(Marita at the freighter dock, Patient X)
Two days ago the world was sane. At least, as sane as it gets with the clock ticking down to an extraterrestrial invasion. Now everything has been tumbled end-for-end: Alex's first ominous call, incinerated abductees, a new alien enemy. Long, tense hours in a military jet, the fear gnawing steadily deeper into her. At their destination, the horrifying evidence.
Then her own personal horror. Before the incident, no decision had ever been unilateral. They'd always discussed. Debated--heatedly sometimes--but in the end there'd always been agreement, a united front. Strength.
Shattered, now, over the fate of a boy.
For months he's been a pillar holding up the ceiling over her world, Alex with his raw grit and his determination. His grin; the smoke of his voice; the strong arm that's gathered her in when she was half-asleep, or teetering at the breaking point. As if some small part of life could be steady, dependable. A lighted window amid the vast darkness she must tread.
Marita swallows and forces her eyes open. Overhead, through the sunroof, high wisps of white scuttle across a rectangle of stark blue, thinning gradually as they go, separating and then reforming. How like the ties in life, she thinks.
Granted, her desire to draw Mulder into a collaboration to fight this new enemy offers no clear indicators pointing toward success. But Alex's plan seems laced with foolish bravado, or revenge they can't afford. Perhaps both. The old men's network is like a cancer, spread out below the surface, lying in veins and organs, lurking. Cutting out one part of it--even the heart or head, if it were possible--won't kill it. And what's left will rise to strangle the plan that's become her child, the only child she'll ever have in this world. The one she's committed her life to. When it come down to the choice between a man and your child, there's no question.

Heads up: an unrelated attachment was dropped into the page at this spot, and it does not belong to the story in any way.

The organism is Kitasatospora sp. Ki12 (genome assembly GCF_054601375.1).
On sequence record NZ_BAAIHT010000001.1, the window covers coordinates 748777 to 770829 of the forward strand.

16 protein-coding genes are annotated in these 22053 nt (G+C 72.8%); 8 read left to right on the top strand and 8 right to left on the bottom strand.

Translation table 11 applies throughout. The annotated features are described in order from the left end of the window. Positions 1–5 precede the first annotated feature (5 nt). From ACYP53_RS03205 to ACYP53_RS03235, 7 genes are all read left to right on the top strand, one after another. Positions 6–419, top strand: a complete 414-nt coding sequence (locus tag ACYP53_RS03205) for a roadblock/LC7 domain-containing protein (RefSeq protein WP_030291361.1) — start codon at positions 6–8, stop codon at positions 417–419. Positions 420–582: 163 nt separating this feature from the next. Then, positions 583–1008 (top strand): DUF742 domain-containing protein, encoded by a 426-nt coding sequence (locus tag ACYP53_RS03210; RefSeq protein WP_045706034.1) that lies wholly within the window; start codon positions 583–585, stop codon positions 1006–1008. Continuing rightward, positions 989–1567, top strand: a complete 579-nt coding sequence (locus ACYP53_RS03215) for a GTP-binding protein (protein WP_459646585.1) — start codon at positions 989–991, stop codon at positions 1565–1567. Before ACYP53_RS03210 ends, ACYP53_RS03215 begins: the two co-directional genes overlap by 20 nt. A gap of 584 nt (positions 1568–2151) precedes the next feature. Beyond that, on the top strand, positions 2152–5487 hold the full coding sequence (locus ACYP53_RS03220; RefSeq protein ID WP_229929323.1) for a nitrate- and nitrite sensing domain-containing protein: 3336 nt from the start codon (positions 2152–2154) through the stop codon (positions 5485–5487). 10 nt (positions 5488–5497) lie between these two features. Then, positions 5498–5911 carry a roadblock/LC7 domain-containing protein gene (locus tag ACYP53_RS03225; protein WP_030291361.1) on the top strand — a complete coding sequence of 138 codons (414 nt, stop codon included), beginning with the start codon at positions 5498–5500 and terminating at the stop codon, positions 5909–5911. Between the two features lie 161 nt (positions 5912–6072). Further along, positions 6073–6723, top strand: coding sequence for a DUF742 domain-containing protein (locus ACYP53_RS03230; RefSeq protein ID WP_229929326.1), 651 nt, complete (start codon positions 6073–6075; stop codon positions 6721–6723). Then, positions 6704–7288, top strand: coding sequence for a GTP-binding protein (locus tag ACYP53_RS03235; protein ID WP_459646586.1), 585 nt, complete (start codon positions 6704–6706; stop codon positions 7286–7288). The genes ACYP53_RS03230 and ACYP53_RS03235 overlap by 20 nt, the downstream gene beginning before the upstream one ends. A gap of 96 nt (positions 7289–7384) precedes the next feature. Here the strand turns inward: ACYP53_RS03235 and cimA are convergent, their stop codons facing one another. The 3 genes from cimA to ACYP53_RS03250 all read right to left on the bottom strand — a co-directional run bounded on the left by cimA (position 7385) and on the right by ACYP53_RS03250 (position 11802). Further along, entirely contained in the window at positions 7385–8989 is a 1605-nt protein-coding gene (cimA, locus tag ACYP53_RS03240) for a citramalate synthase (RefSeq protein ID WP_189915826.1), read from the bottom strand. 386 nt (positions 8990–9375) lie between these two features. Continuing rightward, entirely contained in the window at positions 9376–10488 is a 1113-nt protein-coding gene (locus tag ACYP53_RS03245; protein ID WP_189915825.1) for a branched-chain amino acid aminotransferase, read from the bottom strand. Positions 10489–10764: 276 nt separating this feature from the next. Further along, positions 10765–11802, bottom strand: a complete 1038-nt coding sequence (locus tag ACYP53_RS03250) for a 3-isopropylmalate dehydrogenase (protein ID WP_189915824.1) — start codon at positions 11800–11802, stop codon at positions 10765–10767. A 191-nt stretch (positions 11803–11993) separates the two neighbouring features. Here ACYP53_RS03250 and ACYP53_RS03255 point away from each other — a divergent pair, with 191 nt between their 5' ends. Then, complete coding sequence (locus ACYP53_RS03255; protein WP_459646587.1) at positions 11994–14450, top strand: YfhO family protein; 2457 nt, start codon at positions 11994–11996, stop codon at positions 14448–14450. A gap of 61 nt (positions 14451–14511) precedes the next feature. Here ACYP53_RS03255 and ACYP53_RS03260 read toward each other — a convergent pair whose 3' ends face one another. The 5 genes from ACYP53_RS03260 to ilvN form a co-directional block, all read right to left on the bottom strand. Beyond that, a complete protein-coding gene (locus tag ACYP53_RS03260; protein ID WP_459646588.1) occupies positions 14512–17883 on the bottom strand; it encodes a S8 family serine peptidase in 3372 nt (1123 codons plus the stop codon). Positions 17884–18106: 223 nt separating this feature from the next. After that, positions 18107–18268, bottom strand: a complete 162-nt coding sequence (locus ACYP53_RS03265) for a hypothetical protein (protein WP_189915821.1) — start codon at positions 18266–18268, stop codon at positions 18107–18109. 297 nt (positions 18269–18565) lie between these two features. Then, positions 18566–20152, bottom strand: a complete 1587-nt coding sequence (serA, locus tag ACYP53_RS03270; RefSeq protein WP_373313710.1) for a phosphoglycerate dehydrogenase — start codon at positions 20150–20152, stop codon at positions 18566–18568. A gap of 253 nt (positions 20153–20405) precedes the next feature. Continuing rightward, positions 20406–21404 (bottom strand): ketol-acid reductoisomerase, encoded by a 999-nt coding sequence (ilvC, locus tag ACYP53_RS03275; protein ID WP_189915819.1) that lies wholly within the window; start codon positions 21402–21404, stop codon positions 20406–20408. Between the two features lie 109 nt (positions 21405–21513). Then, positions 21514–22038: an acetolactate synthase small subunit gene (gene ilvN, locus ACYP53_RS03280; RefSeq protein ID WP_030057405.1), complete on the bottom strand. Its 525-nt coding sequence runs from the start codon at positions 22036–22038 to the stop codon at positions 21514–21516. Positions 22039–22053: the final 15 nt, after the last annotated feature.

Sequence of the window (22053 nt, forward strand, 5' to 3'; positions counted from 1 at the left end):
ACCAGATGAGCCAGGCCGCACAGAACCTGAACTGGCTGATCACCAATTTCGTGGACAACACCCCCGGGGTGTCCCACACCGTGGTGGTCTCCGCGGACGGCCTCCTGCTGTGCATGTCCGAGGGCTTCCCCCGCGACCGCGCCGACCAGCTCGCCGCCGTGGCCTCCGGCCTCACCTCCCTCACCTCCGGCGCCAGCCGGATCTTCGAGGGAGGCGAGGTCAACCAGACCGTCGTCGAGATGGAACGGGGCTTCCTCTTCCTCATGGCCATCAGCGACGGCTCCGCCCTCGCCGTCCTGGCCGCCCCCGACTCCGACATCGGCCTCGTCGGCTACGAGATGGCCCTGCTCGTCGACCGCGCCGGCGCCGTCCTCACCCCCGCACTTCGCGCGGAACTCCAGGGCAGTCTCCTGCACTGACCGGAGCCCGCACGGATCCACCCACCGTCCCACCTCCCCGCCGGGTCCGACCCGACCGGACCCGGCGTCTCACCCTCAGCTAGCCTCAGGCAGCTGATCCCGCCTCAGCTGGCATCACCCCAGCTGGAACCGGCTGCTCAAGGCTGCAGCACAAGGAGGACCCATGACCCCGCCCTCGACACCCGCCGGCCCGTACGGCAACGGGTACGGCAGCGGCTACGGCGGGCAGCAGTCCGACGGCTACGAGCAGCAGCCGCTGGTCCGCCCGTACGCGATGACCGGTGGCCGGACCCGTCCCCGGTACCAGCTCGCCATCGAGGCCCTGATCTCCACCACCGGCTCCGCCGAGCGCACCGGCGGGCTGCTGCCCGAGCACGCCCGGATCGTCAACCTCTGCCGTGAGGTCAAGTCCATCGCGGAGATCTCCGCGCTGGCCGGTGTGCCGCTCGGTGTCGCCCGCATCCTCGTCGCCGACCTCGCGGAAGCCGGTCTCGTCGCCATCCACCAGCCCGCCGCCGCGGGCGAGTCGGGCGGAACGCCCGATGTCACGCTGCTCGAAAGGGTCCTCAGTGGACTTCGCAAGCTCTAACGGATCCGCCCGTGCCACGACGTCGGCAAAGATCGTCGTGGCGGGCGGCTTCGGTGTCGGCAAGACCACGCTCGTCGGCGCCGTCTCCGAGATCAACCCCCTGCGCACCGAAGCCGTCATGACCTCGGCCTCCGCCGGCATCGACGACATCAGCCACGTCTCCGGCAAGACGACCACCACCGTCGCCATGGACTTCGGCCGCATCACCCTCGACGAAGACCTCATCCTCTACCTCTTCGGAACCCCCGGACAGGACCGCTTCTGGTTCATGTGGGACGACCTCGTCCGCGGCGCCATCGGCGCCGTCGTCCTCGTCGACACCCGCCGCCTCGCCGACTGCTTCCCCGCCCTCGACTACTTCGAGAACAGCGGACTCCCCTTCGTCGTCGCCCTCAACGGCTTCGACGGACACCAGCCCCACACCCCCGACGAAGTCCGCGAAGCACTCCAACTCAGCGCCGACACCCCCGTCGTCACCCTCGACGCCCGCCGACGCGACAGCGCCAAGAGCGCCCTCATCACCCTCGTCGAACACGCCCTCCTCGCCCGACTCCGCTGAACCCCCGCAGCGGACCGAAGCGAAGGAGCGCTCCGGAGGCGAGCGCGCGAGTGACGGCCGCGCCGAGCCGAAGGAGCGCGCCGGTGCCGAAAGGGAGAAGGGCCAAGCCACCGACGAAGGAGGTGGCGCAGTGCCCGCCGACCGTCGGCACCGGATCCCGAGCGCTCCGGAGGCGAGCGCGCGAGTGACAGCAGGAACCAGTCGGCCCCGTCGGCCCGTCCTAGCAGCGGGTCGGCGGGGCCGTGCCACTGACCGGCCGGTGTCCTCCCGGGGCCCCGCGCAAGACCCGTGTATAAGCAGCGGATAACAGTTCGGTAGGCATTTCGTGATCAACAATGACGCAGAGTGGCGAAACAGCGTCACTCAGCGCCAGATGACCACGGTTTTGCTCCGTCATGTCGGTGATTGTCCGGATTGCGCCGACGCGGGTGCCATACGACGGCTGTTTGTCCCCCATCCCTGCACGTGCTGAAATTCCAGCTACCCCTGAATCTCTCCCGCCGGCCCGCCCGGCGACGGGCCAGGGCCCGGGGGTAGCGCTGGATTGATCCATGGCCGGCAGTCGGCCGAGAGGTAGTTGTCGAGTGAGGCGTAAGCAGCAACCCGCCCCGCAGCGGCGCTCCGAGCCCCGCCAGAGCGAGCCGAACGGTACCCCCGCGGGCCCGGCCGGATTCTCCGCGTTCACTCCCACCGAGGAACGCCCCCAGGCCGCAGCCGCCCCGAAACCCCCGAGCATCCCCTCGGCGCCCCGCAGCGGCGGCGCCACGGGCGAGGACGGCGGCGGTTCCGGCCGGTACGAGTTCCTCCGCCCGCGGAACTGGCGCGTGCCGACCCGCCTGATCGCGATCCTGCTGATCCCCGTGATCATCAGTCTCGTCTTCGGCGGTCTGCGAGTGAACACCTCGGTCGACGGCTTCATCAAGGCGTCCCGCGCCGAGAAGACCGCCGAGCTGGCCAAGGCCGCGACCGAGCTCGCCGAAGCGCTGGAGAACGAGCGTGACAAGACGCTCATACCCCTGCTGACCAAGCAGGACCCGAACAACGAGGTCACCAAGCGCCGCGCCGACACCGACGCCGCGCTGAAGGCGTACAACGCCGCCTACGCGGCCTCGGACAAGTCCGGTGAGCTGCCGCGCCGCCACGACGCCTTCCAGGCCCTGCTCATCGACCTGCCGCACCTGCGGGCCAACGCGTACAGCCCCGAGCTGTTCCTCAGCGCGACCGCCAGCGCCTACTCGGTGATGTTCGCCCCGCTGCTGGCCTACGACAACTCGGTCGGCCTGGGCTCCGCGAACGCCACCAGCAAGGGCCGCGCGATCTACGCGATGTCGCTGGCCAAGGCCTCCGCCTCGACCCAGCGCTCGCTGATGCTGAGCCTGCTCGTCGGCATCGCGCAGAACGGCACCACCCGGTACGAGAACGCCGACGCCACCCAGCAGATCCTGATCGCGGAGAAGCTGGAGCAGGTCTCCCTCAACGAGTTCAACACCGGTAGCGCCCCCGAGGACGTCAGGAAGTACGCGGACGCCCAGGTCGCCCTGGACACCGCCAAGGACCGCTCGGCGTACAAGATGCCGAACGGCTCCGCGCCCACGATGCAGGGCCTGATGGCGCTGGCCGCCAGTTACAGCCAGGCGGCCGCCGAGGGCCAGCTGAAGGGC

If only she could slow the world down.
Marita makes herself take a slow, deliberate breath, in and then out, and forces her fingers, one by one, to let go their death grip on the steering wheel. She and Alex have barely talked since the rebel strike--a few hurried, static-filled phone calls. Clarity is what's needed now. She knows--as well as she's ever known anything--that he's dedicated to the success of her plan, to the salvation it could bring. Things could look different in person, the breakneck rush of events past.
Glancing up again, she squints against the bright blue of the sky, then reaches for the door and steps out of the car, the echo of her pulse loud inside her. Salt air blows her hair to one side and she looks up at the dark hulk of the ship, its shadow angled toward her.
Clarity, she reminds herself. Her heart seems to bang against the thin fabric of her blouse.
Once aboard, she'll know what she has to do.
© bardsmaid 2005 |